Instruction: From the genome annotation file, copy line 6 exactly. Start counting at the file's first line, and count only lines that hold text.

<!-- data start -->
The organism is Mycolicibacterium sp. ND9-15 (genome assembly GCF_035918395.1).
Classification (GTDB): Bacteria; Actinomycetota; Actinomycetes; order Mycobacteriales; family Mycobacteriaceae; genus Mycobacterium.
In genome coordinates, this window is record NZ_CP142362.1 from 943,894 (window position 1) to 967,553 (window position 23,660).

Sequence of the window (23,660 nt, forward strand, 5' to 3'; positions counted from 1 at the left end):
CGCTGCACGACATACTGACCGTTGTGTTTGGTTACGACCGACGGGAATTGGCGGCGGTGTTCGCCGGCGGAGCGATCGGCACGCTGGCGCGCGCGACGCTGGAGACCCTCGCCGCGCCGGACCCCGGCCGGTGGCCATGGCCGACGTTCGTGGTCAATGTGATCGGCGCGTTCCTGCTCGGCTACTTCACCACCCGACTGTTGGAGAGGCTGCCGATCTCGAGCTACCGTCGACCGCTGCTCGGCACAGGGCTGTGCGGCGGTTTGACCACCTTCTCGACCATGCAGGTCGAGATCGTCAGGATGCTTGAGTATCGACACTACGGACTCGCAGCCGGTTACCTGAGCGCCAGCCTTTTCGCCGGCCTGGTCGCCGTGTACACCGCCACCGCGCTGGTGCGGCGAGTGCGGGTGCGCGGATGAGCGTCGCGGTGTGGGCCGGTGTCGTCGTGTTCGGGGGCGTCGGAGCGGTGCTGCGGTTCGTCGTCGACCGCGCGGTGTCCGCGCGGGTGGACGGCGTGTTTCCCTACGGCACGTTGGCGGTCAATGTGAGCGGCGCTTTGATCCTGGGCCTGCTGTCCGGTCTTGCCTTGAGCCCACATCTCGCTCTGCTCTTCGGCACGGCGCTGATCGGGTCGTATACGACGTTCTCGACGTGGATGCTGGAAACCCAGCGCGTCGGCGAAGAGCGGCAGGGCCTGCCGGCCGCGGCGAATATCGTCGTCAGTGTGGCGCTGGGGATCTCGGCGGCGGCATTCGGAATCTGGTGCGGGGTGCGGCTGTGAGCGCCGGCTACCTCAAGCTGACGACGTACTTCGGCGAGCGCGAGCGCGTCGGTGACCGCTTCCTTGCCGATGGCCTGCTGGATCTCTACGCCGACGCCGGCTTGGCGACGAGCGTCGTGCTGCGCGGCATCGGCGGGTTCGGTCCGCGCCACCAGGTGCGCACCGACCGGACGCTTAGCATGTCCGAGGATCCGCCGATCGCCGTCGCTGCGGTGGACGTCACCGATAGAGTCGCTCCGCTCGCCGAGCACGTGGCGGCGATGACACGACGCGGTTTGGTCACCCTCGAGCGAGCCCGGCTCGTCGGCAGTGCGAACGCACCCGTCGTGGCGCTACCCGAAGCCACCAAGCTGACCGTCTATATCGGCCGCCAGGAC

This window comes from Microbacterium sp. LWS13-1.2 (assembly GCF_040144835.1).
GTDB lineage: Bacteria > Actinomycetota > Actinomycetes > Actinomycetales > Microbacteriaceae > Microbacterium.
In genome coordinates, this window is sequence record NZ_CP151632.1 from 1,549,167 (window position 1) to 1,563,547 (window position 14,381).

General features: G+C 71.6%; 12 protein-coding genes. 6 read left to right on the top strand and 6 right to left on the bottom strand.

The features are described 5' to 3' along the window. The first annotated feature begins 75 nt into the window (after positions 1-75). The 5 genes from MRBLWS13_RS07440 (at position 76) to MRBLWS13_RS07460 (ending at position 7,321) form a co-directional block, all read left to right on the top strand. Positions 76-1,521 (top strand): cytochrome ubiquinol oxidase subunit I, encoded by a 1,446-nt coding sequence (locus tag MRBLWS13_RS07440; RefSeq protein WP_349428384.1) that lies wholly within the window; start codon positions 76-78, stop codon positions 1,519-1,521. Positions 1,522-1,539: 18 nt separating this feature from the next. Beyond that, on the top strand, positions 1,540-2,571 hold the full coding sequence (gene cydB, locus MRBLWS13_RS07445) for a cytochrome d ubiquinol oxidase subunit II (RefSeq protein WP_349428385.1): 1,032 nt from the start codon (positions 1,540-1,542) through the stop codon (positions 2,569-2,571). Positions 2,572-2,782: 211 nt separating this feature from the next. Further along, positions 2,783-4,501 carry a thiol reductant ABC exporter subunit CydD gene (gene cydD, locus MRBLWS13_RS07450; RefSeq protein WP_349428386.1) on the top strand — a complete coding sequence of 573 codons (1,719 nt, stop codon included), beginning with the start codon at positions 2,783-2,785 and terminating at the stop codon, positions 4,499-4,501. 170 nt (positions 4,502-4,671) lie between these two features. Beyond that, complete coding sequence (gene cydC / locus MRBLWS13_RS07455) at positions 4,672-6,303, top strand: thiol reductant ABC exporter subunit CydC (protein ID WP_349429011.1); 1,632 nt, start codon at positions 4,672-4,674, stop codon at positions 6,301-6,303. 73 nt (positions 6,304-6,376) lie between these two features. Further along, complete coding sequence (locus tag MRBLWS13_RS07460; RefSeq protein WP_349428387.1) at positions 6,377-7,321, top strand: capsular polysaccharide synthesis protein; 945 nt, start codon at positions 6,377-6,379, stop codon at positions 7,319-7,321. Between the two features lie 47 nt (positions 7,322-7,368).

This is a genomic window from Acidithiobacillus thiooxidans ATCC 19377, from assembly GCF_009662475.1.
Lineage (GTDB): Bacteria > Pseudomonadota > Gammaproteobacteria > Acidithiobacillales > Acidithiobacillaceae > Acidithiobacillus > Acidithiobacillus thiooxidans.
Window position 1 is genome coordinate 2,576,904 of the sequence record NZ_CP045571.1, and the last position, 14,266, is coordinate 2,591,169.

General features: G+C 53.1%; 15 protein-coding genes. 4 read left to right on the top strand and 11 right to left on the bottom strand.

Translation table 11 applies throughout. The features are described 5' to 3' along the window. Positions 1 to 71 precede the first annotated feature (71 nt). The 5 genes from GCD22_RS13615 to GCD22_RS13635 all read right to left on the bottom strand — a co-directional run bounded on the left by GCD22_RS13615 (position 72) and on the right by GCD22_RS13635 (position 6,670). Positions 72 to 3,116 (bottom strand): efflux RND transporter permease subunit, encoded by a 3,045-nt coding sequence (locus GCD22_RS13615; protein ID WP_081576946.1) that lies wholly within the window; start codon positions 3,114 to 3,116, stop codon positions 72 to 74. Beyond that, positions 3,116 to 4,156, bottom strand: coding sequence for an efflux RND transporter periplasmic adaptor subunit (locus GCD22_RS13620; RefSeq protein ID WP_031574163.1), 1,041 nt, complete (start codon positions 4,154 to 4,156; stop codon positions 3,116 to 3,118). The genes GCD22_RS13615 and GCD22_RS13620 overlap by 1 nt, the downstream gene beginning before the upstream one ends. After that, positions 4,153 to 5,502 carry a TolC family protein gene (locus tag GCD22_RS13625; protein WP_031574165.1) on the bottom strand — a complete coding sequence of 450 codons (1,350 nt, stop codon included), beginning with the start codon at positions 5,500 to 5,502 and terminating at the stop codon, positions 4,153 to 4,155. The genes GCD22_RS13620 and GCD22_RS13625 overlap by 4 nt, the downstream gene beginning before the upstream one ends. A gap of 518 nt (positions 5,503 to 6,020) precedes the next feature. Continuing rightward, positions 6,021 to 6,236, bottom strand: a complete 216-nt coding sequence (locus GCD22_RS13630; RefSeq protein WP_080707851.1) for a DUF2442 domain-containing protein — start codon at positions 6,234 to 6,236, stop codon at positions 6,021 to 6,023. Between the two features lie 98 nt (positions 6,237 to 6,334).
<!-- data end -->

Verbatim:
This window comes from Microbacterium sp. LWS13-1.2 (assembly GCF_040144835.1).